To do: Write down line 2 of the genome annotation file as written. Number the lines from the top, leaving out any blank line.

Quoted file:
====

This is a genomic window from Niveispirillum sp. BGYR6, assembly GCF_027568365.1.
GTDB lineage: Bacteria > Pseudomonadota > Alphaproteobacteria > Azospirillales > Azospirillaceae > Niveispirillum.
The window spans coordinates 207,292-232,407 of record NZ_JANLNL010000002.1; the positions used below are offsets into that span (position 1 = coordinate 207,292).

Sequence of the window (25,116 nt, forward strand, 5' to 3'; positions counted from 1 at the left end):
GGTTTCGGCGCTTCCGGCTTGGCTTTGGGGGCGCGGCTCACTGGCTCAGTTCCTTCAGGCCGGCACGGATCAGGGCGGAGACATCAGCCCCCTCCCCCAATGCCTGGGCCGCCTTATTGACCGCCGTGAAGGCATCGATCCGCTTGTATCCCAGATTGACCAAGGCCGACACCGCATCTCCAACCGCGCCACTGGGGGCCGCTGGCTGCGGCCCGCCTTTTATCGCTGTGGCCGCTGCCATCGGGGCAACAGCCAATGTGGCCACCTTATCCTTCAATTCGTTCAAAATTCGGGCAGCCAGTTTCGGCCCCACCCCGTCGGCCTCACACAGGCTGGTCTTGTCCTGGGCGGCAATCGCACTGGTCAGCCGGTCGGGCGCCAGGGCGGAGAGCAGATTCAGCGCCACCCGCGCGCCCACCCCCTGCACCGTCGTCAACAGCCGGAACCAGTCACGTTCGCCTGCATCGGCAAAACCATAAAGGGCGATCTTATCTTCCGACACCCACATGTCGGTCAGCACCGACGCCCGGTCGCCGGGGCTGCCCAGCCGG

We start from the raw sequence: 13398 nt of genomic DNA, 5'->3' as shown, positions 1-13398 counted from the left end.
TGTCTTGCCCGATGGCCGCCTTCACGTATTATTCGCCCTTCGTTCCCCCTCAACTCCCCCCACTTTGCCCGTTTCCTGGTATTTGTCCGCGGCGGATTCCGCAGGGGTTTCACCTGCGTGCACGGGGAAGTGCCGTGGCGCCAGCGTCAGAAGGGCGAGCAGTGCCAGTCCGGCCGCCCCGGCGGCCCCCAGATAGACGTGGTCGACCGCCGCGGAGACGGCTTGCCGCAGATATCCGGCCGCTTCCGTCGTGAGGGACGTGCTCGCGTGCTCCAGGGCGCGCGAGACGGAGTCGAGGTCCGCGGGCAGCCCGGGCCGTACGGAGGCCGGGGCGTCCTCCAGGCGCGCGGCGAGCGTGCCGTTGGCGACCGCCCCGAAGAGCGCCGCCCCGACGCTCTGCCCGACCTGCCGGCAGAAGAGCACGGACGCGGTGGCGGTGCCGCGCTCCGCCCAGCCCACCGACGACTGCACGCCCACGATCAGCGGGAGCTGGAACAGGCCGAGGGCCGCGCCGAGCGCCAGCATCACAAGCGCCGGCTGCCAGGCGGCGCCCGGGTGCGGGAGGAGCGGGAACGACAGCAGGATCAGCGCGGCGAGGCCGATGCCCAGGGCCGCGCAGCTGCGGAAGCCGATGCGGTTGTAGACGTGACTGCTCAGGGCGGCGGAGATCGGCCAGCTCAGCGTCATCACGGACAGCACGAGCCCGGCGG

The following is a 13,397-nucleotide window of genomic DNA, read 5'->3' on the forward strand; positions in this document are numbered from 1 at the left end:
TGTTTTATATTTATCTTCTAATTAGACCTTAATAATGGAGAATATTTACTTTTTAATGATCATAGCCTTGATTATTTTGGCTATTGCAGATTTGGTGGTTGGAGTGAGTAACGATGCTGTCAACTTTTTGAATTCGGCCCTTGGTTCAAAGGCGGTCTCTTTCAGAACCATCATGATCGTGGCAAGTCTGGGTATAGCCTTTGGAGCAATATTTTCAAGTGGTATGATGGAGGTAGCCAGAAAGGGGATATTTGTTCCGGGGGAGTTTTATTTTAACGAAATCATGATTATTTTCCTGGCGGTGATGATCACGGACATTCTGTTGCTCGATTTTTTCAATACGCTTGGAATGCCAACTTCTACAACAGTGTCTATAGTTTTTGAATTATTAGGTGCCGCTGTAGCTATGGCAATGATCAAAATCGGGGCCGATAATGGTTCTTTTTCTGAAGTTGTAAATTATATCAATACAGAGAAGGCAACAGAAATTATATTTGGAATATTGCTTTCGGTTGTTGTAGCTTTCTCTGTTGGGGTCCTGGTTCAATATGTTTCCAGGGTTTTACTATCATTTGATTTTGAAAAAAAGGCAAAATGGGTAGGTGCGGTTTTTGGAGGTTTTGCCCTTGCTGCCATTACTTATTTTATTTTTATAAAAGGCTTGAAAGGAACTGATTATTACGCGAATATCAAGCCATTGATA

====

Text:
GTDB lineage: Bacteria > Pseudomonadota > Alphaproteobacteria > Azospirillales > Azospirillaceae > Niveispirillum.